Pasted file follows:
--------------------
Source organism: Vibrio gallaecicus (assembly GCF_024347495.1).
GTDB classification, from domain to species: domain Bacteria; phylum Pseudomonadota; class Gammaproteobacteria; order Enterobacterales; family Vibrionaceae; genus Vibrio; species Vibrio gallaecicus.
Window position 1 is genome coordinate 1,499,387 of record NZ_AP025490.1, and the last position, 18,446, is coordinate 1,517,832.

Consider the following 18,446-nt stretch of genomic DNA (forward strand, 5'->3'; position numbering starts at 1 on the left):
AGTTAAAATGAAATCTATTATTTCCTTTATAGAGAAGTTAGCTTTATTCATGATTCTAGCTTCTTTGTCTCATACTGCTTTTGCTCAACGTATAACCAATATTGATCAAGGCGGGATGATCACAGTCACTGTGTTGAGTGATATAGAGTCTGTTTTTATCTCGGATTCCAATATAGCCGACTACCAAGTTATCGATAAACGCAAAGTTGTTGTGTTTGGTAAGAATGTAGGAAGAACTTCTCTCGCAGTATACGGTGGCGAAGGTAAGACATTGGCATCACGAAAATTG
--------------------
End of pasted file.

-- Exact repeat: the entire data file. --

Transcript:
Source organism: Vibrio gallaecicus (assembly GCF_024347495.1).
GTDB classification, from domain to species: domain Bacteria; phylum Pseudomonadota; class Gammaproteobacteria; order Enterobacterales; family Vibrionaceae; genus Vibrio; species Vibrio gallaecicus.
Window position 1 is genome coordinate 1,499,387 of record NZ_AP025490.1, and the last position, 18,446, is coordinate 1,517,832.

Consider the following 18,446-nt stretch of genomic DNA (forward strand, 5'->3'; position numbering starts at 1 on the left):
AGTTAAAATGAAATCTATTATTTCCTTTATAGAGAAGTTAGCTTTATTCATGATTCTAGCTTCTTTGTCTCATACTGCTTTTGCTCAACGTATAACCAATATTGATCAAGGCGGGATGATCACAGTCACTGTGTTGAGTGATATAGAGTCTGTTTTTATCTCGGATTCCAATATAGCCGACTACCAAGTTATCGATAAACGCAAAGTTGTTGTGTTTGGTAAGAATGTAGGAAGAACTTCTCTCGCAGTATACGGTGGCGAAGGTAAGACATTGGCATCACGAAAATTG